Hollywood loves a "true story" — from glitzy biopics about iconic musicians to buzzy dramas based on real-life scandals. But those true stories can come at a cost.
"Having the life rights is really a legal protection more than anything," filmmaker Johnny Lin said.
"You can think of it as almost like an insurance policy," said Shaliz Sadig Romano, entertainment lawyer and co-managing partner at Romano Law.
Life story rights are a bundle of releases and permissions that studios can acquire when they want to tell a story about a real person, but technically, legal experts say that life story rights aren't an absolute requirement.
"No one needs life story rights to do a movie about anybody," said Bryan Sullivan, entertainment lawyer and founding partner at Early Sullivan Wright Gizer & McRae.
But buying the life story rights from someone guarantees they won't sue studios for defamation, invasion of privacy or publicity rights.
At the same time, life rights can come with exclusive access.
"You're often getting cooperation," Romano said.
"It could include access to diaries, emails, documents, and all sorts of other information," Sullivan said.
"You really have the legitimacy of telling a story," Lin said.
Netflix reportedly paid Anna Sorokin — a New York City con artist who pretended to be a German heiress — $320,000 for the exclusive rights to her life story. That story became "Inventing Anna," one of the platform's most-watched series of 2022.
"It would be imperative that they get actual access to her and exclusive access so that she doesn't go around telling her story to everybody else, undercutting the value of the rights," Sullivan said.
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The real-life Sorokin was found guilty of grand larceny in 2019, and because criminals aren't allowed to profit off their crimes, the money from Netflix was mostly used to pay back banks and settle fines.
Since then, the fake heiress has been released to house arrest, and she's now working on an unscripted series of her own tentatively titled "Delvey's Dinner Club."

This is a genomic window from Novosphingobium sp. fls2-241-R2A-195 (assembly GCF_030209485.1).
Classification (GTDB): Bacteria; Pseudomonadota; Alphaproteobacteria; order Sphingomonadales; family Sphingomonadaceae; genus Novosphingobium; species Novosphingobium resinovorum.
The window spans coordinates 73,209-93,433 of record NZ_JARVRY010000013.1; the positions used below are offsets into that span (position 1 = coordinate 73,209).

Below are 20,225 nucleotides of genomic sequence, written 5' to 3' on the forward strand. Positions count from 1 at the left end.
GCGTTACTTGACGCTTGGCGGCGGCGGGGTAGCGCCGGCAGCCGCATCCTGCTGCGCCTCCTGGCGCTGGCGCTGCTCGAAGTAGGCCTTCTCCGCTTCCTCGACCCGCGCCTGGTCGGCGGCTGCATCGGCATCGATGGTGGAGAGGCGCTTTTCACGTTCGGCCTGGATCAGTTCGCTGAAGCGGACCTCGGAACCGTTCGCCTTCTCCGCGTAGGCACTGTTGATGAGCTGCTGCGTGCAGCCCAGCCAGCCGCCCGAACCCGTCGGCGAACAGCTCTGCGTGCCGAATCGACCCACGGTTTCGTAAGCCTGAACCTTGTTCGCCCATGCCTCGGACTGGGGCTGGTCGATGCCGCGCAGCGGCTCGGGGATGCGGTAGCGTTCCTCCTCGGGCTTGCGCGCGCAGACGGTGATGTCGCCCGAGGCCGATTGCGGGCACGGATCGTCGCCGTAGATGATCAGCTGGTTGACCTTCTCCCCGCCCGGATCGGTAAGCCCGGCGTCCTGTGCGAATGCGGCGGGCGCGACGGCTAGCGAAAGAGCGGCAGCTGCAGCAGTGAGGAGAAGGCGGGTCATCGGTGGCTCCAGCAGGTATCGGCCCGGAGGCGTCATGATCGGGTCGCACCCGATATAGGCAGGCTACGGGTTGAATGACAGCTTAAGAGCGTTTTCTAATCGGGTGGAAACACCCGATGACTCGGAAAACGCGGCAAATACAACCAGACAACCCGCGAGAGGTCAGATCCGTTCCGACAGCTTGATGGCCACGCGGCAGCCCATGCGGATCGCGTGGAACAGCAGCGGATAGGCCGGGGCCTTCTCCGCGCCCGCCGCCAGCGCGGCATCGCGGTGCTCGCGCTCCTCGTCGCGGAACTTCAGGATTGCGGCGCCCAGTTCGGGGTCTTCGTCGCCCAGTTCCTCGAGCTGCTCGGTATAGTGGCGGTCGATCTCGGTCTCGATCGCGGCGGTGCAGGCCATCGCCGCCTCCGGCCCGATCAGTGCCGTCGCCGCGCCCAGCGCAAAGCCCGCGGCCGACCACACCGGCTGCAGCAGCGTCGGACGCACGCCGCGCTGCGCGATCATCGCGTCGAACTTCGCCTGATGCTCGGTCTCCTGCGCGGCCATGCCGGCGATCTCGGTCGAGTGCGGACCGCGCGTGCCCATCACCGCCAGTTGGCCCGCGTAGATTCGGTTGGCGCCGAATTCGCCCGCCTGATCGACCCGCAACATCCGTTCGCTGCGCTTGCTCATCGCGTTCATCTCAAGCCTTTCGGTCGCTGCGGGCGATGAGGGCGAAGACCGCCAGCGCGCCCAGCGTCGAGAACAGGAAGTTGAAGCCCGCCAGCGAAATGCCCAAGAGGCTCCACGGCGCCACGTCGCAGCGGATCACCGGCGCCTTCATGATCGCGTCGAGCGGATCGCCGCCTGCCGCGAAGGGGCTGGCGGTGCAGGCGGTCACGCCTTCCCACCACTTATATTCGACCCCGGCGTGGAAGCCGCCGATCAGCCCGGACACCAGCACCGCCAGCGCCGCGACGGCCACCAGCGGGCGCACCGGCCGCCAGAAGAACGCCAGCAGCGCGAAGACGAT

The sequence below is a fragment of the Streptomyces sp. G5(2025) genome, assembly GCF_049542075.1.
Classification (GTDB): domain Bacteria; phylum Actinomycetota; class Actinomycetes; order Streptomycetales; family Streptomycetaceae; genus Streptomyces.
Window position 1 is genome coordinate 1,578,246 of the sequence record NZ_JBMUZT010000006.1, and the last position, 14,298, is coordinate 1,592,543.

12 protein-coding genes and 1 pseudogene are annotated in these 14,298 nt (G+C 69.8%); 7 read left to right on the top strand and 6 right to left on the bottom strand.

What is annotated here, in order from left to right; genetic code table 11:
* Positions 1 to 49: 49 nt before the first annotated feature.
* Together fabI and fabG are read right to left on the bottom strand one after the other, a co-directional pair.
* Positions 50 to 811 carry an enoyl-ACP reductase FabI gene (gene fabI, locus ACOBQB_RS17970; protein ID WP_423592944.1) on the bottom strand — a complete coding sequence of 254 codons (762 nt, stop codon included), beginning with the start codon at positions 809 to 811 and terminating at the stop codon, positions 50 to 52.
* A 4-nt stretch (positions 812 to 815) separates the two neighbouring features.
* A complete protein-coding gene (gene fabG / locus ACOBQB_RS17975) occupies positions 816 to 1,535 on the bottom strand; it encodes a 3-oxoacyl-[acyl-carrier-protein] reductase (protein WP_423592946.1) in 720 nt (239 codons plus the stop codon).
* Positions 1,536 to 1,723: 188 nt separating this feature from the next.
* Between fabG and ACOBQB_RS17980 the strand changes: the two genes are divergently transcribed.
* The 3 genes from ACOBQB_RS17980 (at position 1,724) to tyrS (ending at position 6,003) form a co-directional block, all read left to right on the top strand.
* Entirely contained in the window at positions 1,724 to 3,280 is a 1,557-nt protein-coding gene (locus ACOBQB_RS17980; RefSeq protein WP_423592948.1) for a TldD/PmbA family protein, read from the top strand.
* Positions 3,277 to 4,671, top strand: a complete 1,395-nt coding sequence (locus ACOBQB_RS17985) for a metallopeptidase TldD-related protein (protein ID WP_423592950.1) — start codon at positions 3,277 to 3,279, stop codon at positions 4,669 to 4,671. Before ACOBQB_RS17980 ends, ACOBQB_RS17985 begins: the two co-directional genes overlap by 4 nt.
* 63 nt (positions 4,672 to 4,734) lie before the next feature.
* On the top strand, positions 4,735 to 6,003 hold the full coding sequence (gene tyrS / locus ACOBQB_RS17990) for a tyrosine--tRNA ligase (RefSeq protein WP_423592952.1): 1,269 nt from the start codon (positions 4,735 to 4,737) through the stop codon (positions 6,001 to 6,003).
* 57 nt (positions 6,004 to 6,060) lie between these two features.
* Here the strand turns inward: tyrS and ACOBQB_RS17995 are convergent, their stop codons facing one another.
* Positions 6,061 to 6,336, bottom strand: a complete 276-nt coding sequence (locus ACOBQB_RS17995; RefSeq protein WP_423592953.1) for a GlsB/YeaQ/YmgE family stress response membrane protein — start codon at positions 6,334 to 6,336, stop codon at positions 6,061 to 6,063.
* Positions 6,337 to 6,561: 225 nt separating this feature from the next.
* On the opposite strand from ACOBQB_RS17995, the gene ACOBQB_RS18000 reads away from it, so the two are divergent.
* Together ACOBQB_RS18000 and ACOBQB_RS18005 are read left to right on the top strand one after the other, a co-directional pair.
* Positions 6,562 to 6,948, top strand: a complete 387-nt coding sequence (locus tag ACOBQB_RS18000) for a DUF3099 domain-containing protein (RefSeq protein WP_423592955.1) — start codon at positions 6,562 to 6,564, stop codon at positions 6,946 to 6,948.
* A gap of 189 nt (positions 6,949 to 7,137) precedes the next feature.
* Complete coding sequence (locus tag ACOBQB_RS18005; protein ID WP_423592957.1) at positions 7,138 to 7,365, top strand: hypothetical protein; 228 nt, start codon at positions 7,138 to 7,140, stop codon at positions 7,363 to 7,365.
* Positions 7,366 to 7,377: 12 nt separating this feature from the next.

Sorokin is sure to capitalize more on the buzzy coverage of her trial and audiences' curiosities about her life, but that raises this question: How much are life story rights worth?
"It's kind of arbitrary to be really honest," Lin said.
"There is no math to this," Sullivan said. "It is an art form about what they're willing to take."
"It's actually how many bidders you have and how exposed a story is," Romano said.
Experts say life story rights typically made up 2 to 5% of a budget, but the rise of streaming is making the market a little more competitive and upping the price for high-profile stories. If the cost is too high, studios may instead start weighing risk.
"There have been cases where an individual sued a production company or studio, and they lost, and the film was allowed to move forward and there was never a penny paid for those life rights," Romano said.
Movies like "The Hurt Locker" or "Hustlers" led to defamation lawsuits from people who claimed they were portrayed in a negative light. Both of those cases were dropped because the stories were already known, the films didn't use real names or likenesses in their adaptations and, especially for public figures, defamation is difficult to prove.
Last year, Hulu's "Pam & Tommy" told the story about the theft of Pamela Anderson and Tommy Lee's private sex tape. The series caught some controversy because Anderson never gave permission to tell her story, telling Variety, "I was kind of struggling with the idea of bringing this all up again... I just know that I refuse to watch it."
In response to the Hulu drama, Anderson is coming out with her own upcoming docuseries on Netflix called "Pamela: A Love Story." Critics say the series "finally" gives Anderson some agency over her own story. It debuts Tuesday.
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